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Advising Resource Companies

Off-Takes and Connected Transactions

The Hong Kong Stock Exchange rules seek to prevent connected persons of listed issuers from taking advantage of their positions. Connected transactions may be either one-off transactions (in the case of listed issuers) or continuing transactions (in the case of both listed issuers and new applicants). Different rules apply in each case. A listed issuer must, in respect of all connected transactions, enter into a written agreement with the relevant parties.

Connected transactions are subject to reporting, disclosure and independent shareholders’ approval requirements. In certain cases it is also necessary to establish an independent board committee and appoint an independent financial adviser to advise the shareholders as to whether the transaction is fair and reasonable and in the interests of the shareholders as a whole. A number of exemptions are available, including where the transaction falls below certain size specifications. For a more in-depth description of connected transactions please refer to our note on connected transactions.

It is not uncommon for listed mineral companies (and prospective listing applicants) to enter into Off-Takes with connected persons. The connected persons in such instances are typically end users of the mineral company’s products who have also made a strategic investment in the mineral company. An investor holding 10% or more of the mineral company’s shares will be treated as a connected person.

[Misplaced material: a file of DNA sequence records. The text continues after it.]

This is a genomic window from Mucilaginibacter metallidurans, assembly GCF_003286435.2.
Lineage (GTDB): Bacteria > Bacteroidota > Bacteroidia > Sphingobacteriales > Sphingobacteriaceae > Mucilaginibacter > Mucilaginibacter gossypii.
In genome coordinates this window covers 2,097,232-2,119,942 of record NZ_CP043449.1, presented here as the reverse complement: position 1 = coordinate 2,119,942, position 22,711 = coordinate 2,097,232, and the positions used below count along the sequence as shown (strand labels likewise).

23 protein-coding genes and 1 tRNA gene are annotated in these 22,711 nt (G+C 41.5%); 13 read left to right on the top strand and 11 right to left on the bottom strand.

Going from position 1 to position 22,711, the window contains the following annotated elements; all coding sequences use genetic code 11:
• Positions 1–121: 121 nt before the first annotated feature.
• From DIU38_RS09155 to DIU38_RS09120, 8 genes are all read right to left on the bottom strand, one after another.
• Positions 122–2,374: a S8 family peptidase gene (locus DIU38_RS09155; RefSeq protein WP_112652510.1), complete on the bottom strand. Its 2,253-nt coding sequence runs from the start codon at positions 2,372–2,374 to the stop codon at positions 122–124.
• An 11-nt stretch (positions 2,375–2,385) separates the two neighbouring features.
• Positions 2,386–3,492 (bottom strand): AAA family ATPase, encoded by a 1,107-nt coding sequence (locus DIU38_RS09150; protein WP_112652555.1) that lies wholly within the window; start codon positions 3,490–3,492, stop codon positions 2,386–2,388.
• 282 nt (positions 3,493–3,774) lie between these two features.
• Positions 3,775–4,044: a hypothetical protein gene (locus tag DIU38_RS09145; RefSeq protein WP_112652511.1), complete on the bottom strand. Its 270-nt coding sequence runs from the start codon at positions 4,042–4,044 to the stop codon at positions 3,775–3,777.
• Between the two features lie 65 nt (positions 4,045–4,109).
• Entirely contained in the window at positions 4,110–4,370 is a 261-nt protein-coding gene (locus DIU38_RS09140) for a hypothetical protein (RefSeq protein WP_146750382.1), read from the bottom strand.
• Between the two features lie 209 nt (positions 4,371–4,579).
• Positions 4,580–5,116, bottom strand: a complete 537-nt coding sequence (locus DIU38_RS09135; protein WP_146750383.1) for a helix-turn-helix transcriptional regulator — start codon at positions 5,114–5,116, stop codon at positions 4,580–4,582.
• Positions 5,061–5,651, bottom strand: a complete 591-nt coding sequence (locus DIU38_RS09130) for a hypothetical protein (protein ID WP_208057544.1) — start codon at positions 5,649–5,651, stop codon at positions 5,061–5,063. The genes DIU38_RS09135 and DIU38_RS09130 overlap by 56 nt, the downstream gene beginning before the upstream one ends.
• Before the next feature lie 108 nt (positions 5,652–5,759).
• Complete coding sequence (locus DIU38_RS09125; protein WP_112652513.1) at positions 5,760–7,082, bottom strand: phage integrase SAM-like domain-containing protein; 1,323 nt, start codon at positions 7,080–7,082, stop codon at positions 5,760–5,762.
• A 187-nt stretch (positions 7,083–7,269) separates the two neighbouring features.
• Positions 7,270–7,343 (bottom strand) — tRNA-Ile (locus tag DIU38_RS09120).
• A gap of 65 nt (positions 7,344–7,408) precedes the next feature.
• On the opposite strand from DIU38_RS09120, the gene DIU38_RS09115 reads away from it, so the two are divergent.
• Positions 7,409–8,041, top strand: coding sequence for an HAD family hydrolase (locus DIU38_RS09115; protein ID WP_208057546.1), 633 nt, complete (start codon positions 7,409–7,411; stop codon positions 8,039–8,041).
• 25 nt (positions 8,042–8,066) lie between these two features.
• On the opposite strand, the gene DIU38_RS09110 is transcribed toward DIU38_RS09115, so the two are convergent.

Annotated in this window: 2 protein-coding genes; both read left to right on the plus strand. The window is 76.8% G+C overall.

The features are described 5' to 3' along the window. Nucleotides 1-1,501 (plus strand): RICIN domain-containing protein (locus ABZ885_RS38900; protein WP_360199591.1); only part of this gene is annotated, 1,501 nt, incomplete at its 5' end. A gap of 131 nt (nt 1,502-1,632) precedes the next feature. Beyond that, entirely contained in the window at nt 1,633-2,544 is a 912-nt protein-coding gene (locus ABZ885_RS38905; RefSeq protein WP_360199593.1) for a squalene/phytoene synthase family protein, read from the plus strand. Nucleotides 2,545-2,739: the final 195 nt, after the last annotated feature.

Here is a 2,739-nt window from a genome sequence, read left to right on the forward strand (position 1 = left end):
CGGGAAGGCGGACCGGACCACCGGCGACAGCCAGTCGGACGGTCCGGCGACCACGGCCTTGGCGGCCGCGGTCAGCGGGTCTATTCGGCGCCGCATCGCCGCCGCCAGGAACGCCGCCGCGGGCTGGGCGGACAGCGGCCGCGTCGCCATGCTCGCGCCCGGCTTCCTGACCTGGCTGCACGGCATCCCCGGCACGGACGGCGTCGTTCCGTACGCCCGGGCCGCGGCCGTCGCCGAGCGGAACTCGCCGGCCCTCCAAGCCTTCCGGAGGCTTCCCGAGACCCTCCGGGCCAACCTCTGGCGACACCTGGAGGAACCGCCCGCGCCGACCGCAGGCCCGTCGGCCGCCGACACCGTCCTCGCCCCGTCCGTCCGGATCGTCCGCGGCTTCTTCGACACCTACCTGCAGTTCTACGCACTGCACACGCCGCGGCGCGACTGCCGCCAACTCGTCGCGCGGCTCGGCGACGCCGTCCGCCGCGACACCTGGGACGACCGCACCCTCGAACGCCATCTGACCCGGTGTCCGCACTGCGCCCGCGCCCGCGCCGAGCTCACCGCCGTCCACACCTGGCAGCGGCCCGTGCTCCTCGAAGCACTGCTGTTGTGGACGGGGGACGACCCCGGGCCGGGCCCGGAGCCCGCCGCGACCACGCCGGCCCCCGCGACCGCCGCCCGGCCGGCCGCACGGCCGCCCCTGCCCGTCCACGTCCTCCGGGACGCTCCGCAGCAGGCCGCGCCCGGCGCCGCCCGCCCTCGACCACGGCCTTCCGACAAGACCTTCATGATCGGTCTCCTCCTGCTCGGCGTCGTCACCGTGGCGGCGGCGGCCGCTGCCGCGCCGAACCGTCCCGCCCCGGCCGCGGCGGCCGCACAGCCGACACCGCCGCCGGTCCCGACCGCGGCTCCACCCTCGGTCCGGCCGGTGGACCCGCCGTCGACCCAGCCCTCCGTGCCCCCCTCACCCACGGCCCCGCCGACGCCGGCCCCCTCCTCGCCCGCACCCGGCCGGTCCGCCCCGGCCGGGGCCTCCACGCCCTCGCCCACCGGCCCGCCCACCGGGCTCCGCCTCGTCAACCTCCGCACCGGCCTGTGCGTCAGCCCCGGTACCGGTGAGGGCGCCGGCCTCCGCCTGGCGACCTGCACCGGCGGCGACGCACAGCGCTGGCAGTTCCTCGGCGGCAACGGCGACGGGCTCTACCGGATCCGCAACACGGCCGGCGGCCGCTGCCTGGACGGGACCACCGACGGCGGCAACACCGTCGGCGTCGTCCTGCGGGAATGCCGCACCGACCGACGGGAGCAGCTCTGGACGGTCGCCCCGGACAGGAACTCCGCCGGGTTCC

A mineral company can apply to the Hong Kong Stock Exchange for a waiver from the reporting, disclosure and independent shareholders’ approval requirements normally required in relation to connected transactions. The Hong Kong Stock Exchange will examine the relevant caps and the intended duration of the Off-Take agreement before deciding whether or not to grant a waiver. It is possible that the waiver may not cover the entire lifespan of the agreement (especially life of mine Off-Takes) and that at some stage further disclosure and independent shareholders’ approval will be required.

Enforceability of “take-or-pay” clauses

Off-Takes often include “take-or-pay” clauses. Generally a take-or-pay clause will stipulate that in the event a buyer is unable to take a pre-agreed minimum quantity of product, the buyer is still required to pay for the pre-agreed minimum quantity. The laws of certain jurisdictions do not permit the enforcement of contractual provisions which impose penalties on a party in default. In this regard an important distinction must be made as to whether or not a particular clause constitutes a liquidated damages clause (generally permitted) or a penalty clause (not permitted in certain jurisdictions). Factor which may be relevant in determining whether or not a take-or-pay clause constitutes a penalty include the following:

  • Whether the take-or-pay clause is commercially justifiable;
  • Whether the primary purpose of the take-or-pay clause is to deter breach of contract;
  • Whether the parties enjoy equal bargaining power

In certain cases a take-or-pay provision may be found to be a penalty clause and may be unenforceable. Careful consideration should always be given when drafting of take-or-pay provisions. In particular, they should be commercially justifiable and not have the primary aim of deterring breach of contract.

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